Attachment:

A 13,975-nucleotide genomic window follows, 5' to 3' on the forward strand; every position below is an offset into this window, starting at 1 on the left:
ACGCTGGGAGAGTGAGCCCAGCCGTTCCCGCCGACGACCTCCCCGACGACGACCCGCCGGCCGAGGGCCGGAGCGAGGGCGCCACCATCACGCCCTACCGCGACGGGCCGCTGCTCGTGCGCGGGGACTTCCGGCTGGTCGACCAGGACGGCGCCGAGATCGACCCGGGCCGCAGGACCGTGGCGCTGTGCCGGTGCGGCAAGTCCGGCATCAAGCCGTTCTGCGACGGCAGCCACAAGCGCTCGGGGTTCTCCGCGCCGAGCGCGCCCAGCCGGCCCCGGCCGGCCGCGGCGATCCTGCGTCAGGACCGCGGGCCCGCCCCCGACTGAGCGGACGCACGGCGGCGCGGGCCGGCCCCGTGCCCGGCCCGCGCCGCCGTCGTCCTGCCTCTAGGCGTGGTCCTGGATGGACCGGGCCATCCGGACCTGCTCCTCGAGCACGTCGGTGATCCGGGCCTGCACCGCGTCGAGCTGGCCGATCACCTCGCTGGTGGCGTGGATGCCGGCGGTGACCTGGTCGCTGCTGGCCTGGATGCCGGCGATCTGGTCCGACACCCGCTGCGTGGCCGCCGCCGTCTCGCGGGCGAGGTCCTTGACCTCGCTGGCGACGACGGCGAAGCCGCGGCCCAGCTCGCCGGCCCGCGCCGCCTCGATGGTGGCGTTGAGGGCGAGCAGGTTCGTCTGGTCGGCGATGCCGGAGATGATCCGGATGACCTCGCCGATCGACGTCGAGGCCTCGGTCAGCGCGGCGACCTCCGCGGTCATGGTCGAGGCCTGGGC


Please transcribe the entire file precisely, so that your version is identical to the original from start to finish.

A 13,975-nucleotide genomic window follows, 5' to 3' on the forward strand; every position below is an offset into this window, starting at 1 on the left:
ACGCTGGGAGAGTGAGCCCAGCCGTTCCCGCCGACGACCTCCCCGACGACGACCCGCCGGCCGAGGGCCGGAGCGAGGGCGCCACCATCACGCCCTACCGCGACGGGCCGCTGCTCGTGCGCGGGGACTTCCGGCTGGTCGACCAGGACGGCGCCGAGATCGACCCGGGCCGCAGGACCGTGGCGCTGTGCCGGTGCGGCAAGTCCGGCATCAAGCCGTTCTGCGACGGCAGCCACAAGCGCTCGGGGTTCTCCGCGCCGAGCGCGCCCAGCCGGCCCCGGCCGGCCGCGGCGATCCTGCGTCAGGACCGCGGGCCCGCCCCCGACTGAGCGGACGCACGGCGGCGCGGGCCGGCCCCGTGCCCGGCCCGCGCCGCCGTCGTCCTGCCTCTAGGCGTGGTCCTGGATGGACCGGGCCATCCGGACCTGCTCCTCGAGCACGTCGGTGATCCGGGCCTGCACCGCGTCGAGCTGGCCGATCACCTCGCTGGTGGCGTGGATGCCGGCGGTGACCTGGTCGCTGCTGGCCTGGATGCCGGCGATCTGGTCCGACACCCGCTGCGTGGCCGCCGCCGTCTCGCGGGCGAGGTCCTTGACCTCGCTGGCGACGACGGCGAAGCCGCGGCCCAGCTCGCCGGCCCGCGCCGCCTCGATGGTGGCGTTGAGGGCGAGCAGGTTCGTCTGGTCGGCGATGCCGGAGATGATCCGGATGACCTCGCCGATCGACGTCGAGGCCTCGGTCAGCGCGGCGACCTCCGCGGTCATGGTCGAGGCCTGGGC